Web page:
Dealing with a losing bid – part 1

Dealing with a losing bid – part 1

It can be hard to accept the submission of losing bids in a procurement process. Independent estimates state that the opportunity cost of submitting a typical bid can be between €2,500 and €5,000 depending on the size and value of the contract. It is easy to see why companies can feel aggrieved when they find out that they have been unsuccessful. In his book, Rameau’s Nephew, the 18th century philosopher Denis Diderot wrote: “We swallow greedily any lie that flatters us, but we sip only little by little at a truth we find bitter.” In our experience, this is often true of an aggrieved company reviewing a losing bid notification.

There are three common scenarios that companies are faced with should they wish to reflect on the process or take issue with the outcome:

  • The company should not have bid and/or its losing bids are of poor quality;
  • The company submits strong bids but is dissatisfied with its outcomes; or
  • The company wishes to appeal / contest the decision.

We will deal with each of these in a series of postings starting with the first scenario.

 

When to bid

Basic modelling indicates that well in excess of 20,000 losing bids are submitted in public tendering contests alone each year. At lower end of the scale, this represents an investment in public tendering by unsuccessful businesses that is at least equivalent to the total amount of funding distributed through business support schemes like SURE and EISS (c. €50m per annum) by the Department of Jobs.

One favour many businesses could do themselves is to become more discriminating. That will automatically reduce the costs borne by businesses submitting losing bids. They can do this by developing a set of criteria that ensures that they only bid when they are reasonably confident (80% or higher) that they can be competitive. Sample trigger questions can include:

  • Do they know people in the company and how will do they know them?
  • Do they have many contracts of an equivalent size and scale?
  • Will they be competitive on price?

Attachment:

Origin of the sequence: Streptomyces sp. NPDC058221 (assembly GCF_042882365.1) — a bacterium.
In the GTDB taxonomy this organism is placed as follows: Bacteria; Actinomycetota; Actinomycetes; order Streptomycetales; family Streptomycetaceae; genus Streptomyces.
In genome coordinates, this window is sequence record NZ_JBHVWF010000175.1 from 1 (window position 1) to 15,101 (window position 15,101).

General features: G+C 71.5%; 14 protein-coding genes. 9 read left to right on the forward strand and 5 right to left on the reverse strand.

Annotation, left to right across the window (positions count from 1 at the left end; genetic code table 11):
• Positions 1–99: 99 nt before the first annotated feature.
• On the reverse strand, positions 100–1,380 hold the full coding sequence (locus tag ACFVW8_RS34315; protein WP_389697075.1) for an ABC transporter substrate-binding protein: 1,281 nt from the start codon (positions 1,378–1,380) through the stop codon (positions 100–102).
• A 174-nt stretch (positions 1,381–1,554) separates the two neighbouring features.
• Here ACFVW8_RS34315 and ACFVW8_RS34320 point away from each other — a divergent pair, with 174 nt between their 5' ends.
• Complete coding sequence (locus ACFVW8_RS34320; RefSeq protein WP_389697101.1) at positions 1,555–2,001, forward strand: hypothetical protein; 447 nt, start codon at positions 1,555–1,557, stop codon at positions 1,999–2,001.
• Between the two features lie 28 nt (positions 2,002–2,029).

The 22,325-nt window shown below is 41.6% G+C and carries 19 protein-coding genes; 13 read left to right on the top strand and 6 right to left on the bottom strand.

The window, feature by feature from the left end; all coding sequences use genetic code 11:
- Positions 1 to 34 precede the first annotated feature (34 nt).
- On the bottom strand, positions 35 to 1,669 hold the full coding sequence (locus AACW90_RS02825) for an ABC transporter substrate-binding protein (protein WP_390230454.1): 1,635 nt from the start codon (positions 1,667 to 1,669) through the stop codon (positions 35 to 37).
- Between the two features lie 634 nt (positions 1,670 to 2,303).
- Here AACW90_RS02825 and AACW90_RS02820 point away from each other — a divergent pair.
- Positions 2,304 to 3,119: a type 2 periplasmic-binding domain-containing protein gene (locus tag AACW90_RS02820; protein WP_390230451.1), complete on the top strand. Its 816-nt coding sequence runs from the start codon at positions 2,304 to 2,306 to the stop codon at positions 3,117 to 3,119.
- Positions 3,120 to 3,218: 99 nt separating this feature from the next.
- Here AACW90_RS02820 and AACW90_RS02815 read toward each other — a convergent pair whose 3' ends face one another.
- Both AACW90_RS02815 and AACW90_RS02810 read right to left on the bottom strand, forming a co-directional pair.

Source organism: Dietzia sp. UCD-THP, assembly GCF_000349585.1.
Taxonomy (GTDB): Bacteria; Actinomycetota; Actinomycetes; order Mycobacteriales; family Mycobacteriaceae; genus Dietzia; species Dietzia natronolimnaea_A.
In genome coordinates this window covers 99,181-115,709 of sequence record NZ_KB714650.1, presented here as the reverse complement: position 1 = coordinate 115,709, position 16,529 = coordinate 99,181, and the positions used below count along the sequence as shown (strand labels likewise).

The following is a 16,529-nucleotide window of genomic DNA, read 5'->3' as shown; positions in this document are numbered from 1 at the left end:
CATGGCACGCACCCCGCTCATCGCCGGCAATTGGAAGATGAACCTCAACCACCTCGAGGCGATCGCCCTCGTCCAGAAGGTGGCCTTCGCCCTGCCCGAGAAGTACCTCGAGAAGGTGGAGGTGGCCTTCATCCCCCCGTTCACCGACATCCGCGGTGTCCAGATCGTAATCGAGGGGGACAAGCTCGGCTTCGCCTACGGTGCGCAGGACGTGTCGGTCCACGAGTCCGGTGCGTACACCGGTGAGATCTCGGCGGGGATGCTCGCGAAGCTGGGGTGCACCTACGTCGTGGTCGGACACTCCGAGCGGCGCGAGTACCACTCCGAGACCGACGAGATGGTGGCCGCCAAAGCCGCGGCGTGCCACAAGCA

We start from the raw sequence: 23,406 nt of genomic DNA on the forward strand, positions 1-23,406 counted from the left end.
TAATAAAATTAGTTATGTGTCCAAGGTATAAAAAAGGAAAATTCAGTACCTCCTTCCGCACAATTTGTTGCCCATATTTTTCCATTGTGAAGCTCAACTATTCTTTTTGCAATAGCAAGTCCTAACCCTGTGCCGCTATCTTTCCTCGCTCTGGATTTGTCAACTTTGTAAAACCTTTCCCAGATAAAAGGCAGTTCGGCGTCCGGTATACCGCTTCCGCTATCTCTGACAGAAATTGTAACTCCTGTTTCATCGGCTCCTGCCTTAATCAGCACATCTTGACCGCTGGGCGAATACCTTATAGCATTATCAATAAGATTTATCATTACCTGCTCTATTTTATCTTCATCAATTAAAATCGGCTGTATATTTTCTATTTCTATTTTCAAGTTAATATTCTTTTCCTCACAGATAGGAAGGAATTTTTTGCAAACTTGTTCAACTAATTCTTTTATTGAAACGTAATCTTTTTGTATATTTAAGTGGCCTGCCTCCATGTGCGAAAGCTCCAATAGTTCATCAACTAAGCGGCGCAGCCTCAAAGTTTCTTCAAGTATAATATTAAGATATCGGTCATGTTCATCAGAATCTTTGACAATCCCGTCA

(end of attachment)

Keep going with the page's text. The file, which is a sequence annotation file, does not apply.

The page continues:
• Do they have the right quality management systems and appropriately trained personnel?

In almost every contest, there is a business that can give a strong or very strong yes to all these questions. This should be borne in mind by all bidders.

 

Bid quality

A further factor is bid quality. Many businesses simply do not know how to bid. There is a direct and causal link between poor quality bids and losing bids. This can be because they bid infrequently and have not built up in-house capability or because they lack the time to do an effective job. Sometimes, boiler-plate bids (generic content with little adaptation to take account of the buyer’s needs) are submitted. A boiler-plate bid, even one that has good graphics and strong technical writing is still a poor quality bid unless the company significantly adapts its content to meet the buyer’s requirements. All bids should focus on the buyer’s needs. The more tailored they are, the more seriously the bid tends to be taken (all other things being equal like technical writing, graphics and content).

 

Actions for bidders to consider:

  • Establish a set of criteria that must be passed before the business decides to enter a bid (public or private sector).
  • Ensure that the internal capability to submit bids is in place, there is a plan in place to improve these skills or your business partners with bid specialists that can ensure company procurement bids are as competitive and professional as they can be. For more on this click here.